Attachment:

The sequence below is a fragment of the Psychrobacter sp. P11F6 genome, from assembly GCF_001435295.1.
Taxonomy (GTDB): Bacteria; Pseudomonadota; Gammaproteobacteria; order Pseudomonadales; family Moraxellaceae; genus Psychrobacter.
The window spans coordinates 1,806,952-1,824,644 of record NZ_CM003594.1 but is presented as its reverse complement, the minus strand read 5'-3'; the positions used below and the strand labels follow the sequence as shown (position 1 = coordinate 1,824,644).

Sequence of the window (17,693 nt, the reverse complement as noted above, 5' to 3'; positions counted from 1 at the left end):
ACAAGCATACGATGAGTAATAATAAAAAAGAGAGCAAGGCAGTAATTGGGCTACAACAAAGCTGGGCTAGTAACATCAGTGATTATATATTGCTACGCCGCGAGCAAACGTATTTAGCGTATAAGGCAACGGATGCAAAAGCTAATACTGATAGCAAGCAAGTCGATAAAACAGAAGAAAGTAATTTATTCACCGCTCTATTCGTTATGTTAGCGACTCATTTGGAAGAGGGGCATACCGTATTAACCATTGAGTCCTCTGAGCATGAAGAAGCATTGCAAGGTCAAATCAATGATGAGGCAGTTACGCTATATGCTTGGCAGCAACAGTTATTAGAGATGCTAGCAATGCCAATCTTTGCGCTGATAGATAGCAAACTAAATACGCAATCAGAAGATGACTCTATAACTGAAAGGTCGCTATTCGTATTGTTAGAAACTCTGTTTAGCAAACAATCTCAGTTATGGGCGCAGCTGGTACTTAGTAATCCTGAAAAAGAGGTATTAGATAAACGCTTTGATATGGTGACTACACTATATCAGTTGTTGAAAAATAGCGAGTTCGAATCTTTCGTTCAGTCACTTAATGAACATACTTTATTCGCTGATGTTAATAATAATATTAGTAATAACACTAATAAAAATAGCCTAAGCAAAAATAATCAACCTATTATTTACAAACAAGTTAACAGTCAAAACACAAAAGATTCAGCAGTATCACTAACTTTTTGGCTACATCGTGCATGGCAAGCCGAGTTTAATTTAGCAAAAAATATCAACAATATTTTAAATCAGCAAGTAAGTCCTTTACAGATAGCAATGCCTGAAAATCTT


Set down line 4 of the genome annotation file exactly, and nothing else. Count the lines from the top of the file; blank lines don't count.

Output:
Sequence of the window (17,693 nt, the reverse complement as noted above, 5' to 3'; positions counted from 1 at the left end):